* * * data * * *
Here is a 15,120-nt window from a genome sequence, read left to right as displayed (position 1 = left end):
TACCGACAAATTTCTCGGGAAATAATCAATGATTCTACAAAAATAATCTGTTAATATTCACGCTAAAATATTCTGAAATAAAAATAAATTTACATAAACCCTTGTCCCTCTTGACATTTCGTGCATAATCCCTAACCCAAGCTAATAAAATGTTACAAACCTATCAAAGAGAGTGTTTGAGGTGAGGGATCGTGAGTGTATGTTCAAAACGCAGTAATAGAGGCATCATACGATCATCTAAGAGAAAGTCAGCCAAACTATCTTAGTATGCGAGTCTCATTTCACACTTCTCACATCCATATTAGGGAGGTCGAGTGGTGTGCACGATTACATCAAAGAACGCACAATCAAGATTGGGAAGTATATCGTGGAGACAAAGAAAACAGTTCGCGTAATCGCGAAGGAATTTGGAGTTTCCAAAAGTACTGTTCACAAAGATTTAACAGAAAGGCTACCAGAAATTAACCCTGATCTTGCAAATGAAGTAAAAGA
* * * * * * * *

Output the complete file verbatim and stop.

Here is a 15,120-nt window from a genome sequence, read left to right as displayed (position 1 = left end):
TACCGACAAATTTCTCGGGAAATAATCAATGATTCTACAAAAATAATCTGTTAATATTCACGCTAAAATATTCTGAAATAAAAATAAATTTACATAAACCCTTGTCCCTCTTGACATTTCGTGCATAATCCCTAACCCAAGCTAATAAAATGTTACAAACCTATCAAAGAGAGTGTTTGAGGTGAGGGATCGTGAGTGTATGTTCAAAACGCAGTAATAGAGGCATCATACGATCATCTAAGAGAAAGTCAGCCAAACTATCTTAGTATGCGAGTCTCATTTCACACTTCTCACATCCATATTAGGGAGGTCGAGTGGTGTGCACGATTACATCAAAGAACGCACAATCAAGATTGGGAAGTATATCGTGGAGACAAAGAAAACAGTTCGCGTAATCGCGAAGGAATTTGGAGTTTCCAAAAGTACTGTTCACAAAGATTTAACAGAAAGGCTACCAGAAATTAACCCTGATCTTGCAAATGAAGTAAAAGA